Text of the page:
Auditor identifies gaps in health-care system at Sask. jails

The provincial auditor has identified gaps in the health-care services available to inmates at four of Saskatchewan's jails.

Only 65 % of staff at correctional centre had first-aid certification as of Nov. 1, 2017

Saskatchewan Provincial Auditor Judy Ferguson noted many people entering the province's correction centres have untreated health conditions. (Tyler Pidlubny/CBC)

The provincial auditor has highlighted several gaps in the health-care system for Saskatchewan's inmates.

Judy Ferguson released her first report of 2018 on Thursday. The audit looked at the primary medical care services of four secure adult centres in the province — Prince Albert Provincial Correctional Centre, Regina Provincial Correctional Centre, Saskatoon Provincial Correctional Centre and Pine Grove Correctional Centre.

"A person that's in a correctional facility, you know, has rights to make sure they receive appropriate medical care," Ferguson said, adding those who are incarcerated are vulnerable and often have medical issues before coming into the facilities.

"They often are people that don't go to their doctors regularly. They may have mental health and addiction issues."

Furthermore, the risk of infectious disease spreading is higher in closed communities — a risk to other inmates, and to the public if they are released while still sick, she said.

About 1,800 inmates populate the four centres. About half of them are remanded to custody and have yet to be convicted. 

Ferguson's report found only 65 per cent of staff at one facility had current first-aid certifications. Ministry of Justice Spokesperson Drew Wilby said the public should still hold confidence in the institution, because 'changes were made and appropriate action was taken.' (Tyler Pidlubny/CBC)

The report included nine recommendations for the Ministry of Corrections and Policing, including recommendations around first-aid certification for staff, how inmates' medical files are handled, and ensuring complaints are handled in the timeframe required.

The audit found that the ministry responded to adult inmate complaints about medical care later than the law requires — which is within five business days of receiving the complaint — nearly 30 per cent of the time.

"There's no doubt there is gaps, and we'll work to try and close those as best they can," said Ministry of Justice spokesperson Drew Wilby. He noted the ministry accepts all recommendations from the auditor.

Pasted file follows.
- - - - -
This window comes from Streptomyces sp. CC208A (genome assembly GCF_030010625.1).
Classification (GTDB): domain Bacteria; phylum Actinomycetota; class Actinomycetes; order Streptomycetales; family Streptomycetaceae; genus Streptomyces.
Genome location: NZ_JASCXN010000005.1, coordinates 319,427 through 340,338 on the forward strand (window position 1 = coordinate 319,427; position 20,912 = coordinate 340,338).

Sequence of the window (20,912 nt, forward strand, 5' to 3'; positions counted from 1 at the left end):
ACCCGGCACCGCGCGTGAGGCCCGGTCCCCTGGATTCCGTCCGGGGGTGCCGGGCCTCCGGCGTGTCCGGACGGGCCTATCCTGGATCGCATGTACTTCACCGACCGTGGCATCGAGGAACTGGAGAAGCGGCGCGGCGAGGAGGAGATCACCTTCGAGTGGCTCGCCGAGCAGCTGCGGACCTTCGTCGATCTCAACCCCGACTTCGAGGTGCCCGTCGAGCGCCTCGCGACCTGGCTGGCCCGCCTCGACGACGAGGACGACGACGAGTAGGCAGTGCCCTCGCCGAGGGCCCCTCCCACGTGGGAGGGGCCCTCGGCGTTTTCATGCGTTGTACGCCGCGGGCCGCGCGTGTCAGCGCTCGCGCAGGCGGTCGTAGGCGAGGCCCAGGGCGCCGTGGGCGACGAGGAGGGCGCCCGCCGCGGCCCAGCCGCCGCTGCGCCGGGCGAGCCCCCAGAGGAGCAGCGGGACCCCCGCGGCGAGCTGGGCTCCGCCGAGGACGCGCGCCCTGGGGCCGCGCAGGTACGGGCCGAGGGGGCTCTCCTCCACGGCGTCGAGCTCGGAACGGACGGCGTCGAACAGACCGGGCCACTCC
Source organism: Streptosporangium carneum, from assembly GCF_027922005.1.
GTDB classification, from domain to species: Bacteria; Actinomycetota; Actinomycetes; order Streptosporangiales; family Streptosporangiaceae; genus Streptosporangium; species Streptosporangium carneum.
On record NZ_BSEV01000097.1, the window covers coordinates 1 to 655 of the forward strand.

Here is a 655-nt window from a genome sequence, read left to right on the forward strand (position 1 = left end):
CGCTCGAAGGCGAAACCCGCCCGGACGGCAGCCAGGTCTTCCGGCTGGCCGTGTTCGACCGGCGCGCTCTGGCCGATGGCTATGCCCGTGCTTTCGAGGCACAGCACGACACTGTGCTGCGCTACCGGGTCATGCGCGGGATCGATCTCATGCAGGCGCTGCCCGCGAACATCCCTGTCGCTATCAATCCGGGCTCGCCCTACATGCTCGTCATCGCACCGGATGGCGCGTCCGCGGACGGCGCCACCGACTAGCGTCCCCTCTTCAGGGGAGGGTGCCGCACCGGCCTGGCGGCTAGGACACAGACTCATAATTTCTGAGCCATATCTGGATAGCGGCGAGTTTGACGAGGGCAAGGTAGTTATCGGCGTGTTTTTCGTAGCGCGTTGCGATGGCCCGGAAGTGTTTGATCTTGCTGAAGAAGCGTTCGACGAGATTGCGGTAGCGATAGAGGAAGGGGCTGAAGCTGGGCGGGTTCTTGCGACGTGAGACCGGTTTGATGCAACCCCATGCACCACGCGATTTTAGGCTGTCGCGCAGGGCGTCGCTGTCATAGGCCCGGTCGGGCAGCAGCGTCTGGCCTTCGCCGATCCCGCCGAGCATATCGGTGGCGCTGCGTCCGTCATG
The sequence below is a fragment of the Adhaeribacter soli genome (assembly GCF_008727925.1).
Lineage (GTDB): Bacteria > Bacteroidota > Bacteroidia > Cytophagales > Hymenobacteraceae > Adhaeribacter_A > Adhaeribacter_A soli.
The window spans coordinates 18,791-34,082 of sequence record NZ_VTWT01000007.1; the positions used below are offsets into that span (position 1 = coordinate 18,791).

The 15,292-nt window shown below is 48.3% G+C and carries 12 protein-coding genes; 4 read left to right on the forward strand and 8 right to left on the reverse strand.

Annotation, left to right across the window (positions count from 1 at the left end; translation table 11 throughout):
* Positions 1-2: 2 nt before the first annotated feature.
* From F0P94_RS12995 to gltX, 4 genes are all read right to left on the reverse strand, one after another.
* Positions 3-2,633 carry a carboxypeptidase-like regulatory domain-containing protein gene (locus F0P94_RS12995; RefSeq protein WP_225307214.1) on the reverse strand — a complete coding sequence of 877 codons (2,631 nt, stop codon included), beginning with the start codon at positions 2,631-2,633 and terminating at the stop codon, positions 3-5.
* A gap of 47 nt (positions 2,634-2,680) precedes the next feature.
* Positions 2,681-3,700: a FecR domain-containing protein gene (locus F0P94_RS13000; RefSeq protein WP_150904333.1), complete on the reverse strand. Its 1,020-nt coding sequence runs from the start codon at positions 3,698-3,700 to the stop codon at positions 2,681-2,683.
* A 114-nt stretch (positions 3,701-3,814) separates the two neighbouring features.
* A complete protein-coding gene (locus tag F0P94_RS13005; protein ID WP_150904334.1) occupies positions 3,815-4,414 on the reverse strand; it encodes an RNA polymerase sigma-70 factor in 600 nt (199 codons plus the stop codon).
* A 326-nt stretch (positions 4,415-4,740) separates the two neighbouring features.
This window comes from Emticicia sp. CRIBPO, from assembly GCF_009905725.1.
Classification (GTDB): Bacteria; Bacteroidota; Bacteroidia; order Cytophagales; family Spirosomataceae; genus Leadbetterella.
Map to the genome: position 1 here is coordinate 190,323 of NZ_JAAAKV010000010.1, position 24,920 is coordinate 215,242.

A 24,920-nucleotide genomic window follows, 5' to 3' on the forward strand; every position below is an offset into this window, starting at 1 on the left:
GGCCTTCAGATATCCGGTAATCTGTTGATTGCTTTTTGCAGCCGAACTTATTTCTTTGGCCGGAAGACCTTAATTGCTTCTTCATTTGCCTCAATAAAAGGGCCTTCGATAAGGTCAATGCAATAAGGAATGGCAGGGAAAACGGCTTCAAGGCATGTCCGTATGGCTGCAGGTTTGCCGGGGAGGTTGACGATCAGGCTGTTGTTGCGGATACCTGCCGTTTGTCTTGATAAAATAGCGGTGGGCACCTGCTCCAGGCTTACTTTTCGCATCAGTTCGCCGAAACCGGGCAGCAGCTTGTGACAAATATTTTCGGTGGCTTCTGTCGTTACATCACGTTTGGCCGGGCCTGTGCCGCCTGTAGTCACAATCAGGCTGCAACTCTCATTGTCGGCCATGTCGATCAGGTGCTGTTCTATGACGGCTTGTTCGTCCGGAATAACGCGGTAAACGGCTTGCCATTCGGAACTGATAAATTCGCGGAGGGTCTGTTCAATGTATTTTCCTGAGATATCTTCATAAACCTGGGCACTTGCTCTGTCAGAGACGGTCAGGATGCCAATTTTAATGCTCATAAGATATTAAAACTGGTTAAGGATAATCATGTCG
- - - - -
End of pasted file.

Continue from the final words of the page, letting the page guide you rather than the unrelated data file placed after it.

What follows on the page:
At one centre, only 65 per cent of staff at one jail held current first-aid certifications.

"Seeing that number was there is unacceptable," Wilby said.

He said some of the report's recommendations weren't surprising, given the internal investigations and public inquests that have resulted from in-custody deaths.

Ferguson highlighted gaps in policy and directives. For example, she said the policy on "dealing with drug-addicted inmates" was lacking and noted those issues were also reflected in the inquest into Breanna Kannick's death — a death that occurred in a facility that was not part of the audit.

The audit found the nurses employed in the jails were key to delivering medical services, especially as medical staff do not work at night. However, it was found their orientations were too brief and limited.

Additionally, the audit found physical medical files were being kept for inmates, which meant the centres did not transfer the entire medical file of an inmate if they moved to another correctional centre or if a former inmate re-entered the system.

Ferguson said a shift to electronic files is "important" to ensure inmates receive the care they need and to avoid repetitive tests.

'Jails are often the catch-all for the other ministries, when all the other ministries fail,' NDP MLA Nicole Sarauer said. (CBC)

The information released by the auditor is concerning, said NDP member Nicole Sarauer.

"Jails are often the catch-all for the other ministries, when all the other ministries fail," she said. "Corrections is usually what ends up having to step in."

She said it's important "to be able to provide a continuity of care to ensure that inmates are given the supports they need."

Sarauer said access to all health services, including those that address mental health, is a key element of preventing recidivism.

Concerning mental health, Wilby said the province conducted a "snapshot in time" study a couple of years ago for Saskatchewan Hospital North Battleford Project.

At that time, 25 to 30 per cent of the inmate population was diagnosed with mental health issues. Wilby said the number of inmates with undiagnosed mental health issues is significantly higher.

"From an addictions perspective, we're probably talking anywhere from 75 to 90 per cent of our population in our facilities."